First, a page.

Following him, Sri Srimad Bhaktivedanta Narayana Gosvami Maharaja also preached extensively throughout India and the world. With great specificity he focused his audiences on the most precious jewels within the depths of Gaudiya literature and kirana, so as to fortify an understanding of the highest goal and fix one on the path of attaining it. He emphasized that the prayers of conditioned souls, being full of mixed desires and ulterior motives, divert us from attaining that goal. For this reason, he explained, we benefit by singing the prayers of our acaryas, who are abodes of mercy and who have written songs free of any material tinge. If we sing their songs sincerely, we will glean how to correctly approach Sri Hari, Guru, and Vaisnavas.
Sri Gaudiya Giti guccha
Sri Gaudiya Giti-guccha was first published on Gaura Purnima, 1957, by Sri Srimad Bhakti Prajnana Kesava Gosvami Maharaja. He compiled many different kirtanas by Vaisnava authors, from before the time of mahaprabhu to the present day, and arranged them in order according to language, subject and mood, Guccha means a Cluster and these songs have been clustered in a most beautiful way, like a bouquet of flowers. This forms the basis of this current English edition.
Therefore, Sri Gaudiya Giti guccha, an anthology of Gaudiya Vaisnava songs is a treasure house of prayers, cherished and sung by one who is a sadhaka (Practitioner of Bhakti) as well as by one who is a siddha (perfected devotee).
Our acaryas emphasize the necessity of praying of one's gurudeva, the Vaisnavas, and so forth, before commencing any act or supplication. For this reason, the marigalacarana is recited before kirtana begins. In traditional Gaudiya Kirtana songs are first sung to Sri guru, then the vaisnavas Sri Sri Gaura Nitai about the process of surrender (saranagat) and then to Sri Sri Radha – Krsna. The kirtana session ends with the singing of the maha mantra.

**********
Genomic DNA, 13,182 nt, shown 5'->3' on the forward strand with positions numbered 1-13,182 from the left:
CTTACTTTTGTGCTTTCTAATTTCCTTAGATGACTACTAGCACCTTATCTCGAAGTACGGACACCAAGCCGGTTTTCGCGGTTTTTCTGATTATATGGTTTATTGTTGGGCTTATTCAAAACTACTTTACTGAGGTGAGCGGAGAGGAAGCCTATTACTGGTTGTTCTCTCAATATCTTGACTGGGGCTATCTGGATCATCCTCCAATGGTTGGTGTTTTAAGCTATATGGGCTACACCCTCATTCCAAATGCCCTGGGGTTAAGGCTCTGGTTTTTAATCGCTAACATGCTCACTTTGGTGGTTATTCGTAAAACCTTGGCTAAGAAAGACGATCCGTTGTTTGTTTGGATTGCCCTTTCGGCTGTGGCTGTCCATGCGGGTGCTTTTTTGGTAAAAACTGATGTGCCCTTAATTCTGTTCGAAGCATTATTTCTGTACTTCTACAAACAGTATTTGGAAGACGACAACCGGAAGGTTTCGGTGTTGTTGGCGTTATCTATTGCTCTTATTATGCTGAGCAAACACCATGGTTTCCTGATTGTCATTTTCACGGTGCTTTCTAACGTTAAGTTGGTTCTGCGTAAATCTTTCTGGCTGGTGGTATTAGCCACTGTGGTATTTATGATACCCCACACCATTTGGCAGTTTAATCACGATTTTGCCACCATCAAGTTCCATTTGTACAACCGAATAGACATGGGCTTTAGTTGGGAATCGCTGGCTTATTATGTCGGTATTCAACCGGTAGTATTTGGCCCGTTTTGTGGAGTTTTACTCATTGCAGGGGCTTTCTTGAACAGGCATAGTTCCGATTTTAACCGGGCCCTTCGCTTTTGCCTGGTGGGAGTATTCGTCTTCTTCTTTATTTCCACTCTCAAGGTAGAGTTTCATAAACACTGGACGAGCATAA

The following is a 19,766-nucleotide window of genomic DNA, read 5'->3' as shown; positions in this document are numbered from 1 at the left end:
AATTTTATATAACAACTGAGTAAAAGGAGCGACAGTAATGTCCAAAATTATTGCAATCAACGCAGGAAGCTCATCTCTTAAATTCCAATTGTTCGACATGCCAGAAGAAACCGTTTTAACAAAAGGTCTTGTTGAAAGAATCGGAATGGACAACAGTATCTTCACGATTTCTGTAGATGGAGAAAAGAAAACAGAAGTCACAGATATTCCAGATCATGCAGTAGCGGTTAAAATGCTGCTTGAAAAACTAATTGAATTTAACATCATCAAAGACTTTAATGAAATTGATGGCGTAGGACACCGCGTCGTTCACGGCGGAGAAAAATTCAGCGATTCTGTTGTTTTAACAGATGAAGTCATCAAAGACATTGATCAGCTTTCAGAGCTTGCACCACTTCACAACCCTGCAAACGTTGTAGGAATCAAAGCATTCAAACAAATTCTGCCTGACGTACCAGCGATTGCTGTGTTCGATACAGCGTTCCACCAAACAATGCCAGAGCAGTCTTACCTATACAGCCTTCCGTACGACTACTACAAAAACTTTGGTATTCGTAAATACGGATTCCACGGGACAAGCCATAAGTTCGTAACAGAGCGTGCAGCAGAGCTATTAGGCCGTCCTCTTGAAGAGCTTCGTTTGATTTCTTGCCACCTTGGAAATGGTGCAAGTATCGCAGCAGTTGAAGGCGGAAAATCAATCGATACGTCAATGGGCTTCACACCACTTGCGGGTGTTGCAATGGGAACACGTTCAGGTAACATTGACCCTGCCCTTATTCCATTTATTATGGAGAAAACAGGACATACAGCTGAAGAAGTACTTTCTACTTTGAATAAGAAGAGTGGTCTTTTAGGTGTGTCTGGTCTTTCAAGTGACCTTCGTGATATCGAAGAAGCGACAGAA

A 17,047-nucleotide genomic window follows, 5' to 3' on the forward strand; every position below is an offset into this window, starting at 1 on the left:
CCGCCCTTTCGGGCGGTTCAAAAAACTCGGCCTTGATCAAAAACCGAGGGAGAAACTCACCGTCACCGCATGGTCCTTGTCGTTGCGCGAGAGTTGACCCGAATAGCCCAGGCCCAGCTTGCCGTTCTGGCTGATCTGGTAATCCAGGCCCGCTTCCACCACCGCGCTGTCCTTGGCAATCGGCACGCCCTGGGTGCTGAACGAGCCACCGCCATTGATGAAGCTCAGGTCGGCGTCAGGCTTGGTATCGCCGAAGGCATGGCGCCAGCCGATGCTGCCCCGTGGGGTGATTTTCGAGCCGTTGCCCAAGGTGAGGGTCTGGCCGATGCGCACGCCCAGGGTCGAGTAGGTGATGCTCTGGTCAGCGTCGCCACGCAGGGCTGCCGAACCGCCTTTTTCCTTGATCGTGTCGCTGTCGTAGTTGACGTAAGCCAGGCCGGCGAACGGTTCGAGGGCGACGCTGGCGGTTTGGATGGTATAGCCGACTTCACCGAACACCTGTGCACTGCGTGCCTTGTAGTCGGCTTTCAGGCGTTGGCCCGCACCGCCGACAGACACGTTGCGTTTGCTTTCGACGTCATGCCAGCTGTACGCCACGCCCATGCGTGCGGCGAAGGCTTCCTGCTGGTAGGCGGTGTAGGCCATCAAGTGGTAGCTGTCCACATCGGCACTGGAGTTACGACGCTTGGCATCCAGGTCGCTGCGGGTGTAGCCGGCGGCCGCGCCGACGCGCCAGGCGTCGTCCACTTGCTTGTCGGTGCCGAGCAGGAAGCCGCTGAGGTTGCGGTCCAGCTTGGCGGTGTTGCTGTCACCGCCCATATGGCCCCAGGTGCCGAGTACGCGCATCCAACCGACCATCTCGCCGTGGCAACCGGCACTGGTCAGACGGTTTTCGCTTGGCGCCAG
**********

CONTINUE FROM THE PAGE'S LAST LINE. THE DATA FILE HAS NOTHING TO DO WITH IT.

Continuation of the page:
How to use this Book
Word Order Square Brackets and Parentheses
To facilitate the learning of verses by heart, the translations are presented in simple language, adhering to the grammatical structure and word order of the original verses, to the extent that this possible. We have inserted words in square brackets that convey the subtle inferences in the square brackets.
Parentheses are used in two ways, sometimes the original song itself has parenthetical wording so this is transferred to its translation. Otherwise, parentheses are used traditionally, to simply define a word or term.
Pronunciation guide and new diacritic markings
In this book we have followed a scheme specifically designed to aid authentic pronunciation.
We have added in three new characters J.d. and o. J is pronounced exactly the same as J and o is pronounced exactly the same as O but the marks are added because the spelling affects the meaning (Java means all glories and Java means he or she goes). The letter d is similar to the American pronunciation of it in butter.
In Bengali the 'a' at the end of a written word is sometimes not pronounced. In this book such as are in gray scale. However, the silent 'a's are sometimes pronounced to fill in the meter. We have left these 'a's in gray scale. The singer can decide whether to pronounce them or not. To save confusion we have eliminated any silent 'a' that breaks a meter.
According to Bengali Gaudiya tradition a song is known by its introductory words; it has no separate title. We have therefore entitled the songs herein according to their initial few words. Exception are the arati songs, and all the stotrams.
We are in the process of translating more kirtanas, gathering bona fide explanations of kirtanas, writing explanations on how to sing them, and recording them being sung. We will gradually be posting all this on our website.